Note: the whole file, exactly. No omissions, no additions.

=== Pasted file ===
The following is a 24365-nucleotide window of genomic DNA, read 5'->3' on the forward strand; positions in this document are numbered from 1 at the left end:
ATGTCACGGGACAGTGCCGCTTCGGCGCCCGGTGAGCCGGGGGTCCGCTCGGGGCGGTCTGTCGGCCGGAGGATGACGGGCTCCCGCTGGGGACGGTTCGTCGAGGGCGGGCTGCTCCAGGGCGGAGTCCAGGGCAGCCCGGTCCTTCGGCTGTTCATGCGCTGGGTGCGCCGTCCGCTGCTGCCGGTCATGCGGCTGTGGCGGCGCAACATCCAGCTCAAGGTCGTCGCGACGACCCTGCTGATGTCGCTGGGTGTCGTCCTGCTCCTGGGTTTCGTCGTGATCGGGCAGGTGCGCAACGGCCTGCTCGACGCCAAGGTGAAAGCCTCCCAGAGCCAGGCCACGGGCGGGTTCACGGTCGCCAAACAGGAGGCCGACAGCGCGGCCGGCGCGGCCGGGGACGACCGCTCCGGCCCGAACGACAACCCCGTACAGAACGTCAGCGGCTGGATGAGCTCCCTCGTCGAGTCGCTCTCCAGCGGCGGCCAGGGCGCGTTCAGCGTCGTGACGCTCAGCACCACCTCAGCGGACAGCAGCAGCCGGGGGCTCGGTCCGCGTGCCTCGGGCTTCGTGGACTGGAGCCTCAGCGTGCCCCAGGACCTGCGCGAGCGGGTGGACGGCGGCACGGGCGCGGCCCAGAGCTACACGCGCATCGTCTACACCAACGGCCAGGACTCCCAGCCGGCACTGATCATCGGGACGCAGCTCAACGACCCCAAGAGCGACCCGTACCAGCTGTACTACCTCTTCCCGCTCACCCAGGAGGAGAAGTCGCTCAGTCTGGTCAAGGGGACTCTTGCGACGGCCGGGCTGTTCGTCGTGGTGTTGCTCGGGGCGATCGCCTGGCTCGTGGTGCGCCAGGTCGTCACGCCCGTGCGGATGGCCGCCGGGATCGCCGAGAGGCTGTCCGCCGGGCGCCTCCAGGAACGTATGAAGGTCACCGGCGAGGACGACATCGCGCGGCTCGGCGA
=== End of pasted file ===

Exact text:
The following is a 24365-nucleotide window of genomic DNA, read 5'->3' on the forward strand; positions in this document are numbered from 1 at the left end:
ATGTCACGGGACAGTGCCGCTTCGGCGCCCGGTGAGCCGGGGGTCCGCTCGGGGCGGTCTGTCGGCCGGAGGATGACGGGCTCCCGCTGGGGACGGTTCGTCGAGGGCGGGCTGCTCCAGGGCGGAGTCCAGGGCAGCCCGGTCCTTCGGCTGTTCATGCGCTGGGTGCGCCGTCCGCTGCTGCCGGTCATGCGGCTGTGGCGGCGCAACATCCAGCTCAAGGTCGTCGCGACGACCCTGCTGATGTCGCTGGGTGTCGTCCTGCTCCTGGGTTTCGTCGTGATCGGGCAGGTGCGCAACGGCCTGCTCGACGCCAAGGTGAAAGCCTCCCAGAGCCAGGCCACGGGCGGGTTCACGGTCGCCAAACAGGAGGCCGACAGCGCGGCCGGCGCGGCCGGGGACGACCGCTCCGGCCCGAACGACAACCCCGTACAGAACGTCAGCGGCTGGATGAGCTCCCTCGTCGAGTCGCTCTCCAGCGGCGGCCAGGGCGCGTTCAGCGTCGTGACGCTCAGCACCACCTCAGCGGACAGCAGCAGCCGGGGGCTCGGTCCGCGTGCCTCGGGCTTCGTGGACTGGAGCCTCAGCGTGCCCCAGGACCTGCGCGAGCGGGTGGACGGCGGCACGGGCGCGGCCCAGAGCTACACGCGCATCGTCTACACCAACGGCCAGGACTCCCAGCCGGCACTGATCATCGGGACGCAGCTCAACGACCCCAAGAGCGACCCGTACCAGCTGTACTACCTCTTCCCGCTCACCCAGGAGGAGAAGTCGCTCAGTCTGGTCAAGGGGACTCTTGCGACGGCCGGGCTGTTCGTCGTGGTGTTGCTCGGGGCGATCGCCTGGCTCGTGGTGCGCCAGGTCGTCACGCCCGTGCGGATGGCCGCCGGGATCGCCGAGAGGCTGTCCGCCGGGCGCCTCCAGGAACGTATGAAGGTCACCGGCGAGGACGACATCGCGCGGCTCGGCGA